As for tools - all of this can be done even using the draw package in Word. However, Visio 2000 Enterprize has a discovery package that will find your devices and possibly identify them by make and model. This is a real time saver. It also will do the basic network diagram aspect. Excel can be used as a text file to record the data.

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Good coverage on the topic, but...

by R3D In reply to Diagrams

You might have mentioned making sure you place each component of your diagram in different layers on Visio so as to be able to hide aspects about your diagram you don't want to view/print; depending on the application. I.E. - you may have the Sprinkler/Halon system diagram on the room layout added in a seperate layer, but do not wish to show this when printing the Network, Power or Cabinet layers. it can really be a time saver in the future and help to maximize your flexibility by adding a plethora of views for your drawing. Just a small tip, you may already know about...

Also, make a cover/key/legend for all of this in seperate layers as well.


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Excellent points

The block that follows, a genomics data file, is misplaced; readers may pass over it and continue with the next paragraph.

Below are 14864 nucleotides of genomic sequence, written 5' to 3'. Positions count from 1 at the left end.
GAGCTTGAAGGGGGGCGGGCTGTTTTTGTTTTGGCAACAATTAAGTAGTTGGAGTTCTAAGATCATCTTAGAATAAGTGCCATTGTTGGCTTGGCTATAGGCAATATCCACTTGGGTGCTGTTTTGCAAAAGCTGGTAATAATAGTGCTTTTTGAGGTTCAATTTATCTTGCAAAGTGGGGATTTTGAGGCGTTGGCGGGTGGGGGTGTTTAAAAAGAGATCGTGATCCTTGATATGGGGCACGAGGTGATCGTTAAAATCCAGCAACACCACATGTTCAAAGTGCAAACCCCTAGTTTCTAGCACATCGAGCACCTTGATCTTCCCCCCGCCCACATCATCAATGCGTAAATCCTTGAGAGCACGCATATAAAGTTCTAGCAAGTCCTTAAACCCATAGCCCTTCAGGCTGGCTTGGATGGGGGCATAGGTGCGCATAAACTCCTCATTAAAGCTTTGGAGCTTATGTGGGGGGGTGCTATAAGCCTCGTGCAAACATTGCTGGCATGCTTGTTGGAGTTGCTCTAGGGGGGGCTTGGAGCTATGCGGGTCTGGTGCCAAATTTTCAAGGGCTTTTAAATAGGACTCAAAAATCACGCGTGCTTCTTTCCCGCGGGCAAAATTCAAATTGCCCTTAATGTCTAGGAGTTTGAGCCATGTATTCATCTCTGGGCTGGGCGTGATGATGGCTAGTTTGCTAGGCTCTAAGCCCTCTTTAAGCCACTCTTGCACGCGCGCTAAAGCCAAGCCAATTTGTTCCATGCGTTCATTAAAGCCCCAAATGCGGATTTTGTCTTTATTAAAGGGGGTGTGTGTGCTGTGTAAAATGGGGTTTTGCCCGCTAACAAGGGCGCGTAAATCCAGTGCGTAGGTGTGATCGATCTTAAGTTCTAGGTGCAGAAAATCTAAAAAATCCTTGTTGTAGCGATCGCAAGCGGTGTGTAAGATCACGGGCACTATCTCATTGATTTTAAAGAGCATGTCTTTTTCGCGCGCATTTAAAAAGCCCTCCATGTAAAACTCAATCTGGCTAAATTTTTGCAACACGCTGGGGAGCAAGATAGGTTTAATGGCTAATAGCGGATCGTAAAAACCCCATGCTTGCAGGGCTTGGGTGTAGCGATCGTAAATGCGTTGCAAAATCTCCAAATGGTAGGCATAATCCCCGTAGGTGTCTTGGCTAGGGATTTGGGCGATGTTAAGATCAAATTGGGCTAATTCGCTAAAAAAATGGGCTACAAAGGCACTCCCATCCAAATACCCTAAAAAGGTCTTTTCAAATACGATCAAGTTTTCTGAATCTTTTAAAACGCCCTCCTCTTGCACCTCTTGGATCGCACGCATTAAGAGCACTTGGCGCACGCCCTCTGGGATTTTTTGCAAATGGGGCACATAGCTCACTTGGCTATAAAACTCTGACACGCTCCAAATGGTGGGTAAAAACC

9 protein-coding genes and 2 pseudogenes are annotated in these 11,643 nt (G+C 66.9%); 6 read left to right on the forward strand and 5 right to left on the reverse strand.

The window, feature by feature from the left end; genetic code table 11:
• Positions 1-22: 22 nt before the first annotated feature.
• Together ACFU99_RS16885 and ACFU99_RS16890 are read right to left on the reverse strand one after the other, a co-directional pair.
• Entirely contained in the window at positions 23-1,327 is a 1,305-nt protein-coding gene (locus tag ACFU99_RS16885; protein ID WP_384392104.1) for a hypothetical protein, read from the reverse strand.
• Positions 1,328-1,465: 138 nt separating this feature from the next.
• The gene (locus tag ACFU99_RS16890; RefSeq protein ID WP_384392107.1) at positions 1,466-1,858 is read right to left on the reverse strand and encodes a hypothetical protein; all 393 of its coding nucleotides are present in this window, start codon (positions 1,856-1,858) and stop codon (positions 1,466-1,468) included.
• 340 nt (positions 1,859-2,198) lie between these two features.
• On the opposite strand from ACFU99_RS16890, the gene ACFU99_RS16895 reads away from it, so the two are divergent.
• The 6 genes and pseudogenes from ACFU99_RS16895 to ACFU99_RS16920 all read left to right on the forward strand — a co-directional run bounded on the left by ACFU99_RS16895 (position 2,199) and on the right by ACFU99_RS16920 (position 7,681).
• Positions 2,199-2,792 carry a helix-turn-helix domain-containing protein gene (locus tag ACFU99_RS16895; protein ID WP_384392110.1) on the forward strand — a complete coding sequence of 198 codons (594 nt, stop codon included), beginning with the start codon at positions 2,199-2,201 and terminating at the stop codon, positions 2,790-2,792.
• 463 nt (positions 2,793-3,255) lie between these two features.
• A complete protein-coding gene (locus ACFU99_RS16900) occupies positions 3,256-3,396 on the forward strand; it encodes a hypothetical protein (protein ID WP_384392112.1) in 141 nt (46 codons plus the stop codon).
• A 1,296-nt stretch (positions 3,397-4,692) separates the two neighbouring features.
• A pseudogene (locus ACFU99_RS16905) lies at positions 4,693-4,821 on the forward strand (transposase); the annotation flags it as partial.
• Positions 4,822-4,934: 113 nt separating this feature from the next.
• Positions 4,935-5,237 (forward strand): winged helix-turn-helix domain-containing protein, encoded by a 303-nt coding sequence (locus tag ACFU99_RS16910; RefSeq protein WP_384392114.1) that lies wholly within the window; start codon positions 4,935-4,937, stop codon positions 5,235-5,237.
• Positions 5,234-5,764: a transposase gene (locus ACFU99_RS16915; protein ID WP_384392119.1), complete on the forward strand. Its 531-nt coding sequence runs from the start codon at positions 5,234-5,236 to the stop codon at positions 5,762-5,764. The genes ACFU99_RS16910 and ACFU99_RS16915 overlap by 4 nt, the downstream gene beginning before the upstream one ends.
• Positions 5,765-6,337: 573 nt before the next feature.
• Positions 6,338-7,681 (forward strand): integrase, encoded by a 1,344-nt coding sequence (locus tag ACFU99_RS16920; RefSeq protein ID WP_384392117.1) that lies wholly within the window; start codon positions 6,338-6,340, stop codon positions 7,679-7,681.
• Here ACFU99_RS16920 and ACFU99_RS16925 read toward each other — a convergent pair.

by Oldefar In reply to Good coverage on the topi ...

IF Visio is selected as the tool to use AFTER determining what needs to be conveyed THEN the layer property functionality becomes a useful feature.

Personally I find Visio to have gone overboard in its equipment templates. Unless I am providing a visual representation of the equipment to support personnel who need such detail (such as office admins expected to be the onsite hands and eyes for remote operations) it seems to add data without adding information.

Using simple icons to represent devices and connections provides less data but clearer information. Building custom icons with layer properties in Visio is not a task for the beginner, however.

As with any document, one needs to know the intended audience and the required information. Just like doing a project - business objectives to business requirements to technical objectives to technical requirements to solution.

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Simple searches

by Oz_Media In reply to Network Diagrams

When I've had the same task several times. I just do a simple search for network Diagramming and usually find a scanner, I think NetIQ makes one, that will scan your network and create a VISIO diagram. A little touch up labelling and you're done,NODES, IP's and all.